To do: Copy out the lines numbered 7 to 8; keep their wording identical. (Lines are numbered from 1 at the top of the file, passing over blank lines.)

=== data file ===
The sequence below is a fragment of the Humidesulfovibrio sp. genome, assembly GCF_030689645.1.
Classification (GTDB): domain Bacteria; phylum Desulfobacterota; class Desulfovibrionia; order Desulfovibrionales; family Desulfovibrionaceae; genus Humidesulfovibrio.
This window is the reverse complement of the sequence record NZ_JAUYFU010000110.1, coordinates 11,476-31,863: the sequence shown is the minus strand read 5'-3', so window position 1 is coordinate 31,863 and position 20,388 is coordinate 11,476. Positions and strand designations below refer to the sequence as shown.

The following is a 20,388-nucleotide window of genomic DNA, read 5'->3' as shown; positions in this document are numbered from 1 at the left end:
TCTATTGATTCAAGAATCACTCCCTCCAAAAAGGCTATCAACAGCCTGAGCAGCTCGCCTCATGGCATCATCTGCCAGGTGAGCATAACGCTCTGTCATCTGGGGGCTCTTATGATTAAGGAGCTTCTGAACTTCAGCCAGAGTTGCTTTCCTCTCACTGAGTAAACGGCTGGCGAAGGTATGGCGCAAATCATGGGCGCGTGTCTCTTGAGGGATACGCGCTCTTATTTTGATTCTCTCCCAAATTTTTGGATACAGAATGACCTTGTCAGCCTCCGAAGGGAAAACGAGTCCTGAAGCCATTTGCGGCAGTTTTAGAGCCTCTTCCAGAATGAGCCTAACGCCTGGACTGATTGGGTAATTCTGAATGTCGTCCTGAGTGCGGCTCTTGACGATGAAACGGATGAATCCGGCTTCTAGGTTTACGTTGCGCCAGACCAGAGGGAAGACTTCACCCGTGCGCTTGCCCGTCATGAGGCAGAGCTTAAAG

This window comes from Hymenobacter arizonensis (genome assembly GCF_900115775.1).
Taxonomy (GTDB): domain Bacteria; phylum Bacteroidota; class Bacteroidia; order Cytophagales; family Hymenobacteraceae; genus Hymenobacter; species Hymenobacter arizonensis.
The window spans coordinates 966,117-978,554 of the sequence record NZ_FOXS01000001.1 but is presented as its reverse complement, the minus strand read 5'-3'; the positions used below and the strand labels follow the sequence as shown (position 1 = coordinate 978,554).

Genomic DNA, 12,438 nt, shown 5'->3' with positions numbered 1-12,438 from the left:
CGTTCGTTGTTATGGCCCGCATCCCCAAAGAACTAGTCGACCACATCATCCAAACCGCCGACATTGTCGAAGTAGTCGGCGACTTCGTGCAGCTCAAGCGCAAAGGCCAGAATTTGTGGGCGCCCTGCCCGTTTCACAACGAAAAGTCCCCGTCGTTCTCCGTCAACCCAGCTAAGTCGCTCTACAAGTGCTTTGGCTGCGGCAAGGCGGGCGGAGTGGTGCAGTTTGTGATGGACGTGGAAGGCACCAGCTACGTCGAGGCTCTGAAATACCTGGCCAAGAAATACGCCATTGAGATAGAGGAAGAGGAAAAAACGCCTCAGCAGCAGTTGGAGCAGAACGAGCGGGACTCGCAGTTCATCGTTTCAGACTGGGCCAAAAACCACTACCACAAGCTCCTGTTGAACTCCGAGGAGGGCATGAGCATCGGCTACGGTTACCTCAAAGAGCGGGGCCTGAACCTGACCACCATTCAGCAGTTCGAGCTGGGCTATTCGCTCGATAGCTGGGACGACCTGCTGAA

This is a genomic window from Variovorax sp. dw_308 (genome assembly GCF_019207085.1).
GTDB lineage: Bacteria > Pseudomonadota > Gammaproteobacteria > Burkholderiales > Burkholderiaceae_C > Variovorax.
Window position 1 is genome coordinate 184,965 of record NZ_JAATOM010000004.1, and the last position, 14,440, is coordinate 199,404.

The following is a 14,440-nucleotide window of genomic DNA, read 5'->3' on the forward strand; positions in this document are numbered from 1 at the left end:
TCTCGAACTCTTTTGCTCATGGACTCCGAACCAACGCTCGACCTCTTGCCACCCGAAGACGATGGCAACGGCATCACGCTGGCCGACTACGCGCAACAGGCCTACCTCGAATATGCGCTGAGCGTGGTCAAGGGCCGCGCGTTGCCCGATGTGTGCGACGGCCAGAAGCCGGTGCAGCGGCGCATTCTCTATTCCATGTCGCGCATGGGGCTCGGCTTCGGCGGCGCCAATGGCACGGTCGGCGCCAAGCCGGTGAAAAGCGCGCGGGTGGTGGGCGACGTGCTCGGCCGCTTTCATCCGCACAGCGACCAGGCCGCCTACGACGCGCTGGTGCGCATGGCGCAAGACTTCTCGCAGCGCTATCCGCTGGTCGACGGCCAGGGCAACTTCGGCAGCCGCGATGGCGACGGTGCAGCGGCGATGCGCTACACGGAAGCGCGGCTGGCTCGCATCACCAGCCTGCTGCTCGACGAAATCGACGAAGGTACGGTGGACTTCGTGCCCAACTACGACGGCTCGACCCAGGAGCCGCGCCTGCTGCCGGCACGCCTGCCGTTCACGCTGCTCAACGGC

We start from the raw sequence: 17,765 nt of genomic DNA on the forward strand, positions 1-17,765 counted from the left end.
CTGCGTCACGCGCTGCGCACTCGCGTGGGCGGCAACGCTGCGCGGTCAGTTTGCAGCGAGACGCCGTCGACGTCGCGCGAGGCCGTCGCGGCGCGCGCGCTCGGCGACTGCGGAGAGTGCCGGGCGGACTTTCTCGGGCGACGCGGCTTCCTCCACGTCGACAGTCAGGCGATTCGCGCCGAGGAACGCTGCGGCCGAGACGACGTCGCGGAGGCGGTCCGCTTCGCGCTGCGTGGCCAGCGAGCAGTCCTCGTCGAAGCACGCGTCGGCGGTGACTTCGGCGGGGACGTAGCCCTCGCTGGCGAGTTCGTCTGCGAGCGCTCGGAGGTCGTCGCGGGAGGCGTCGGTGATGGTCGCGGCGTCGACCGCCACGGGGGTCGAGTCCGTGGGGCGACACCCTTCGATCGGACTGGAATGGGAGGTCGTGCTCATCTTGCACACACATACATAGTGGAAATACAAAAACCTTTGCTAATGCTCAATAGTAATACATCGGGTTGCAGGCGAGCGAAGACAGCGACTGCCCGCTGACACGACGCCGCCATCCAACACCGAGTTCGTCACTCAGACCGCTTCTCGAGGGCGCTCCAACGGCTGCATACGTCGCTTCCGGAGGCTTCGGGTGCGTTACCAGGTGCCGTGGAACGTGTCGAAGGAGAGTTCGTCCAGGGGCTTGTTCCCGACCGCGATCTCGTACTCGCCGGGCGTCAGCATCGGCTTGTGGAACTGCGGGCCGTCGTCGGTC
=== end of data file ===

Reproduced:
Taxonomy (GTDB): domain Bacteria; phylum Bacteroidota; class Bacteroidia; order Cytophagales; family Hymenobacteraceae; genus Hymenobacter; species Hymenobacter arizonensis.
The window spans coordinates 966,117-978,554 of the sequence record NZ_FOXS01000001.1 but is presented as its reverse complement, the minus strand read 5'-3'; the positions used below and the strand labels follow the sequence as shown (position 1 = coordinate 978,554).